John has returned to the topic of hats, an important one as the temperatures plummet. We had a little to and fro about this a while back… Golly, it was four and a half years ago…
One question I raised then, as yet unanswered, is why the term millinery, describing women’s hat-making, seems to have no male equivalent. Still a mystery… though I do now know that the word comes from ‘Milan’. Perhaps the early artisans of male headgear were in a location with a name less suitable for such adaptation. Luton, for example, used to be a big hat spot, I gather, but perhaps didn’t inspire the same fashionable frisson…
Well, I have a new hat-related question for you now: What’s all this about losing half of your body heat from your head? Or two-thirds, or three-quarters? Is this an urban myth?
I’ve heard variations on this theme all of my life, and often wondered whether one would really be comfortable walking around naked in mid-winter as long as one was sporting a decent balaclava, as this would seem to imply? I have not yet put it to the test.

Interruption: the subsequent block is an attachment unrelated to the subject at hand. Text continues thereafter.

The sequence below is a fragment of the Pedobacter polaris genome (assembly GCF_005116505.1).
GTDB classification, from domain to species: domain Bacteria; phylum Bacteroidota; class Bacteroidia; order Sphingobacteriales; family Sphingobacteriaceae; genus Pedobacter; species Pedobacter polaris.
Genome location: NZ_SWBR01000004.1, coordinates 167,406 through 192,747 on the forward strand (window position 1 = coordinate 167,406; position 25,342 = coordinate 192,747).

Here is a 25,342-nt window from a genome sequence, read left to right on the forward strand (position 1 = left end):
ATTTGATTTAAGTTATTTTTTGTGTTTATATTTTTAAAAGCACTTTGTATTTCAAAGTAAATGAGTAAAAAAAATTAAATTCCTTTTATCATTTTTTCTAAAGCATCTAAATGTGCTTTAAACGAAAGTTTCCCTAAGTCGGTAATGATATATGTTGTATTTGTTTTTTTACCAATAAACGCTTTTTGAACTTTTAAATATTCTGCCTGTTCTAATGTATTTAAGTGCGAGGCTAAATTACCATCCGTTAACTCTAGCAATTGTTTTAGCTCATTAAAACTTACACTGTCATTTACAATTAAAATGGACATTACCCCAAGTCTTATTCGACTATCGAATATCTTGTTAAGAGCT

And, given that your head is only about a tenth of your body’s surface area, if you were really going to lose two or three times as much heat from it as from the rest, each square inch of head would need to be radiating twenty or thirty times as much heat as a square inch anywhere else, which seems unlikely.
But perhaps you do lose most of your body heat from your head because, well, the rest of you is normally well insulated by clothes, so where else could you lose it from? I imagine I’d lose rather a lot of heat from my left clavicle too if I decided to adopt a daring mid-winter off-the-shoulder look.
All most mysterious, and I’ve always suspected it of being an old wives’ tale — probably brought into play when the story that a swan can break your arm with one beat of its wing no longer has sufficient impact. My minimal web searching would suggest that in most normal circumstances the head loses heat at about the same rate as everything else, but that the flow of blood in the scalp is not varied to the same degree to compensate for temperature, so under certain extreme circumstances, such as when exercising vigourously in very cold weather, you may lose a disproportionately large amount from the head.
Anyone have more authoritative knowledge about this?
In any case, being somewhat follicly-challenged, most of my hat-wearing is for the purposes of keeping off the sun, rather than protecting me from the biting winds. After my rather chilly walk home tonight, however, I may decide to branch out a little. Perhaps I’ll try that balaclava experiment…